Tag Archives: weight cycling

Is Godzilla Yo-Yo Dieting?

Japanese fans are up in arms about the new Americanized Godzilla’s hefty size–citing poor diet as cause for the unwelcome change.

The trailers for the newest Godzilla film have hit American shores and has spawned some significant controversy.  It appears that Godzilla has come “under fire” not for his acting (which has been notably wooden in the past) but for his BMI.  No we are not talking about the Bad Monster Index–where Godzilla holds the undisputed title of King of the Monsters.  We are talking about the Body Mass Index.  Many are currently arguing that Godzilla is just sporting too much weight on his 350-foot high frame.  Using the current BMI, Godzilla could weigh about 750,000 pounds before he hit the dreaded “Obese” category.  Godzilla has not been forthcoming about his weight, but many Japanese fans have calculated that the hapless lizard may have stomped out of the “ideal weight” category.

“He’s so fat I laughed,” was one particularly cutting remark found on Japanese forum 2chan.  Others have referred to him as “metabozilla”, “marshmallow Godzilla” and even “pudgy and cute”.  Some have speculated that Godzilla’s size is due in part to his American diet and sedentary lifestyle.  “That’s what happens when all you do is eat Snickers bars,” said one commenter.

Much of this has led to speculation about Godzilla’s diet.  He has never been shown on screen eating (although he has ingested a nuclear reactor and seemed to absorb energy from that).  He has been seen in comic books eating raw seafood.  Most people guess that he lives largely on radiation and sushi.

It seems pretty likely that Godzilla has to eat quite a bit to sustain is 350 foot high body.  An African elephant weighs in at about 7,000 pounds and needs to eat about 500 lbs. of plant matter per day to sustain itself.  Using that same ratio, Godzilla would need to eat about 50,000 pounds of plant per day.  Now the King of Monsters might be able to absorb some of his energy via nuclear radiation.  And naturally protein sources like fish are more dense in calories than say, trees.  But I ask you, do we really want a creature that needs to eat 10,000 pounds or more of food per day to turn to a protein diet?    So far as we know, Godzilla does not eat people, yet.  But I don’t know if I want to encourage him.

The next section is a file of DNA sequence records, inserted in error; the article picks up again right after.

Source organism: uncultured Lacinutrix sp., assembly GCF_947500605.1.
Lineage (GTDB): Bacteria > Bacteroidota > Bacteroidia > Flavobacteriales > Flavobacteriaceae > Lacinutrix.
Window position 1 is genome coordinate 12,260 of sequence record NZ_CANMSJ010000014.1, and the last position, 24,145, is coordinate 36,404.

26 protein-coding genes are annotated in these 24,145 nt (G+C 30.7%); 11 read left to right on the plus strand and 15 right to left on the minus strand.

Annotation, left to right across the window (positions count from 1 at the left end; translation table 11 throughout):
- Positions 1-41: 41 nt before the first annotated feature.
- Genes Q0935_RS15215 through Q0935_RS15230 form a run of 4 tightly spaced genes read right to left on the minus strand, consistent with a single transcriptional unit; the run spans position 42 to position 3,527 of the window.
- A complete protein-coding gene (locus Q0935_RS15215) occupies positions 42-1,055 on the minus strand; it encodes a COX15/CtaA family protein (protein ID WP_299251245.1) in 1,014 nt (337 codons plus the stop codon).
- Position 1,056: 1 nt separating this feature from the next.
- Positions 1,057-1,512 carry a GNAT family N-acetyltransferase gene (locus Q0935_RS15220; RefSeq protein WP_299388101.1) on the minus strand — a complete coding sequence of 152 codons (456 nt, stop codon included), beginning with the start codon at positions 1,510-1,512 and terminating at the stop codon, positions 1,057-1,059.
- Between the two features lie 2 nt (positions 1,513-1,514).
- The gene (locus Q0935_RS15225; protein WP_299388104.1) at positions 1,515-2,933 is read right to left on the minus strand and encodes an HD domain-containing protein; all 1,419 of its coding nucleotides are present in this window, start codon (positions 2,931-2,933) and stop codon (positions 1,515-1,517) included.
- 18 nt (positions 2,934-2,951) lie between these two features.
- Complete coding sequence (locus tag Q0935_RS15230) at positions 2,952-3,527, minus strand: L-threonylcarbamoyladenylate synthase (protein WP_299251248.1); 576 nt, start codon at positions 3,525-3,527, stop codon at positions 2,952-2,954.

But Godzilla hasn’t always been svelte.  A quick look at his film debut publicity photos in 1954 show a relatively “fluffy” monster with more of a pear-shaped figure.

There is no question that Godzilla has gotten bigger over the years.  Traditionally, the giant lizard has grown larger in proportion to the buildings he stomps around.  The Godzilla of 1954 was a mere 50 meters tall.  The newest Godzilla is over 100 meters tall and noticeably beefier:

But if you look carefully at the creature’s shape, you might notice something very interesting and somewhat familiar.  It’s even clearer if you look at this picture here:

Clearly the great monster’s shape has cycled too.  He appeared to have shed some pounds in the the MusoGogi period (1964) beefed up considerably in the BioGogi period (1989-91) gone through some sort of radical weight loss program in the Shodaijira period (1998) and bulked back up for his current appearances.  Seem familiar to you?  Seemed that way to me too.  In fact, I think Godzilla is experiencing the most common outcome of trying to stay slim.  I think the King of Monsters is weight cycling–probably from yo-yo dieting.

Now there is no way to know for sure.  As my good friend Ragen Chastain says, the only thing you can know about a fat  person (or monster) by looking at them is your own prejudices about fat people (or giant lizards).  But if our good friend Godzilla is experiencing weight cycling, he would certainly be experiencing the same thing that most people who try to lose weight experience.  Most people are able to keep some weight off for a while, but the vast majority of folks (90 percent or more) regain the weight they’ve lost and often a little more.

So this leads us to the question of what should be done about Tokyo’s most famous building-stomper.  I think if we are seriously going to spill digital ink regarding the size of a fictitious reptile who bangs buses together for fun, we should use this as a truly teachable moment.  Let’s talk about what really works in making creatures of all shapes and sizes happier and healthier.  I think the first thing we should do, is to stop trying to shame the poor creature.  There is ample evidence after all, that shame doesn’t help anybody lose weight.  I’m sure the producers at The Biggest Loser are planning epic monster battles between Godzilla and their “Monster Trainers” as we speak.  And even though the King of Monsters’ agent is probably taking calls right now from diet companies seeking his endorsement for the new “Monster Weight Loss Formula”, we should probably discourage him from falling into his old habits of dieting and weight cycling.